Only two weeks after celebrating its official merger with what was once the state’s premier medical school — the University of Medicine and Dentistry of New Jersey — Rutgers once again found itself debating about how it would be run and dealing with various controversies at its first regular July meeting.
The Board of Governors created its own task force to look into Rutgers’ administrative structure, a move that comes on the heels of the controversial bill from state Senate President Steve Sweeney (D-Gloucester) to dissolve the school’s 200-year old Board of Trustees. Meanwhile, state Assemblyman John Wisniewski (D-Middlesex) has introduced an alternative measure to form a commission charged with duties similar to those of the governors’ task force.
Other controversies included a rally by students protesting tuition hikes, plus a vacant seat on the board, which was also considered the work of Sweeney. In addition, the board voted for a 3.5 percent increase in tuition.
A New Way to Govern?
In announcing the new task force, formed in partnership with Board of Trustees chair Dorothy Cantor, Board of Governors chair Gerald Harvey said “Rutgers University has entered a period of opportunity and potential that is perhaps unprecedented, this is a time for self-reflection and self-appraisal.” He added, “I believe we should also ask hard questions and be bold enough to explore whether there are opportunities for Rutgers to become a more efficient and effective institution.”
He denied speculation that the task force was a way to address criticism over the school’s handling of a recent athletic scandal that resulted in the resignation of Athletic Director Tim Pernetti or a way to stave off Sweeney’s widely rebuked attempt to encroach on Rutgers’ system of governance.
Nevertheless, after the meeting Harvey did take Sweeney’s bill head on by emphatically telling NJ Spotlight, “I remain convinced of the continued benefits to the university of having the Board of Trustees .” The Board of Governors has not issued its own official position statement on Sweeney’s bill, though Harvey is showing his support for trustees by forming it with Cantor. Harvey, who was sworn in as chair yesterday, is a former trustee.
Board of Governors member and former chair Rev. William Howard will lead the task force, which will start its work by the end of this month and report its findings to both boards after Thanksgiving.
One Less Governor?
Board of Governors appointee Martin Perez was conspicuously absent from the meeting yesterday, where he was supposed to have been inducted to the board along with three other newcomers. Published reports quoted anonymous sources saying that Sweeney had threatened to sue the school if Perez was allowed to join the board.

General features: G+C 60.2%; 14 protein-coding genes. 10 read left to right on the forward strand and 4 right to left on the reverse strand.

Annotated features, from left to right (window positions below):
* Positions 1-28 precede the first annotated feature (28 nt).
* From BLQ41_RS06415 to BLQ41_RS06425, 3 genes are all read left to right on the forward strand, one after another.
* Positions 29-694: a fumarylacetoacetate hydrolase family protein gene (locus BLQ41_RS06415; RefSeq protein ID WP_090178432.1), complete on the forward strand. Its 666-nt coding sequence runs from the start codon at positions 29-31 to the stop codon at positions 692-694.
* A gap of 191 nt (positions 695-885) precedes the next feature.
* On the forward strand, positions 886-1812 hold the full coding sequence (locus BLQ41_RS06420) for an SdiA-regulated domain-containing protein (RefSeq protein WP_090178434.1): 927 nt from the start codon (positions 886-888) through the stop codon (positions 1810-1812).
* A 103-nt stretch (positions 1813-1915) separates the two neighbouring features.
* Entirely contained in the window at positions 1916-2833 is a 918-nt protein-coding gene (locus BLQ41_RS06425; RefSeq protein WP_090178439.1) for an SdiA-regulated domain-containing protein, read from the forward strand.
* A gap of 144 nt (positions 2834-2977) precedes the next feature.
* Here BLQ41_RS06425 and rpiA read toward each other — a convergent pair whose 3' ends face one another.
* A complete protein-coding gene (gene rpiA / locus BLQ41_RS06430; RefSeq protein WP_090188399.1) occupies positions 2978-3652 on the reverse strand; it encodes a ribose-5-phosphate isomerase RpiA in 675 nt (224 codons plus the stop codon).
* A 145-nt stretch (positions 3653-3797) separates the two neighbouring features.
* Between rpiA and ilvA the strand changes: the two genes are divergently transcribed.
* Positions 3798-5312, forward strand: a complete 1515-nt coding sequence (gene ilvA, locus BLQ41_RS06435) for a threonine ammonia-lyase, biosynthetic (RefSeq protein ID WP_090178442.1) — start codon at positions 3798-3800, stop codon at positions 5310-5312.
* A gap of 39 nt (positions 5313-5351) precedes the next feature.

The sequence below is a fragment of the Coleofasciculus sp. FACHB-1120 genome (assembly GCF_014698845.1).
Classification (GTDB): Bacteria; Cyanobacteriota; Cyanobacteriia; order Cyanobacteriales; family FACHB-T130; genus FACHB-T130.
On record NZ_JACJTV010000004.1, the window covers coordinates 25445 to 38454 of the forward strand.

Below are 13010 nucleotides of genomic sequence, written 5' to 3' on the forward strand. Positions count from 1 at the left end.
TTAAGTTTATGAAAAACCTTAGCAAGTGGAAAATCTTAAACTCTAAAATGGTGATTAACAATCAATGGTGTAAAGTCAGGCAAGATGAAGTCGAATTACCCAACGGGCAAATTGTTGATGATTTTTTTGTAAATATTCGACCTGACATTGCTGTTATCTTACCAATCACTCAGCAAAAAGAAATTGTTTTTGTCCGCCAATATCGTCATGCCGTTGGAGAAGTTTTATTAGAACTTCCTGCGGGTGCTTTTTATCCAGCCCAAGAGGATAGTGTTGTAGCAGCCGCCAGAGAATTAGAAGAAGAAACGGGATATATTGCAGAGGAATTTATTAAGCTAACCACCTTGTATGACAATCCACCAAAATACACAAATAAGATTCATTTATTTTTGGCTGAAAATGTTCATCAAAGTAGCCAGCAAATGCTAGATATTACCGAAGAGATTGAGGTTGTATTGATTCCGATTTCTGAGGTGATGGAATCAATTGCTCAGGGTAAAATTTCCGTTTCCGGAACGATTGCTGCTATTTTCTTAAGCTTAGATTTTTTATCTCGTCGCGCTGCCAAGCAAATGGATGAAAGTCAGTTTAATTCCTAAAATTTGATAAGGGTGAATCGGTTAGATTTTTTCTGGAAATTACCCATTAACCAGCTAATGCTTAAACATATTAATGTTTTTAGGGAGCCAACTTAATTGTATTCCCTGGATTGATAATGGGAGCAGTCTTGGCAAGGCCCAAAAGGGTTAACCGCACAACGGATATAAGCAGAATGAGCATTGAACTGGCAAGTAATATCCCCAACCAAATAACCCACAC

Gov. Chris Christie appointed the New Brunswick Latino leader in December, after the restructuring act increased the number of board members and the number of gubernatorial appointees. At the time, Sweeney released a statement calling the appointment illegal because, “The legislation clearly states the additional appointments to the board need to be from Camden and Essex Counties.” Christie’s earlier attempts to appoint Perez had been blocked by Senate Democrats.
It was unclear whether Perez might be inducted at a later date, and when questioned, Rutgers officials responded simply, “Ask Senator Sweeney and ask Gov. Christie.” Media representatives from both offices could not be reached for comment.
After listening to tearful students plead with them to freeze tuition, governors voted to raise in-state undergraduate tuition 3.5 percent to $10,718 for the 2013-2014 school year. Once room and board and fees are added, the increase drops to 2.4 percent. The board also approved a $3 million university addition to student financial aid and a $3.6 billion operating budget for the current fiscal year.
Students in attendance called Vice President for University Budgeting Nancy Winterbauer a liar when she assured governors that budget officials had kept increases to a bare minimum and explained that the increases, which keep pace with inflation, were necessary to cover a growth in mandatory costs. But Winterbauer countered that the 2.4 percent increase is lower than comparable public universities in other states, including University of Maryland (3 percent), University of Virginia (3.8 percent), and Stony Brook University (5.4 percent).
Indeed, though this year’s average U.S. increases haven’t been calculated yet, The College Board reported that last year’s average in-state undergraduate tuition and fees at public four-year colleges rose 4.8 percent. Although last year’s Rutgers tuition alone exceeded average tuition and fees at public colleges across the country, Kiplinger’s ranked Rutgers 50th in a list of 100 public universities that provide the best value for the money. Further, two public New Jersey colleges — the College of New Jersey and New Jersey Institute of Technology — cost more than Rutgers and are ranked in the top 25 most-expensive public universities in the nation.
It wasn’t immediately clear whether any of the tuition hike could be attributed to the estimated $75 million Rutgers has paid to absorb UMDNJ as mandated by the restructuring act, but in an interview last month, interim Rutgers provost Chris Molloy, who spearheaded the integration process, promised, “We are committed to not letting that happen.”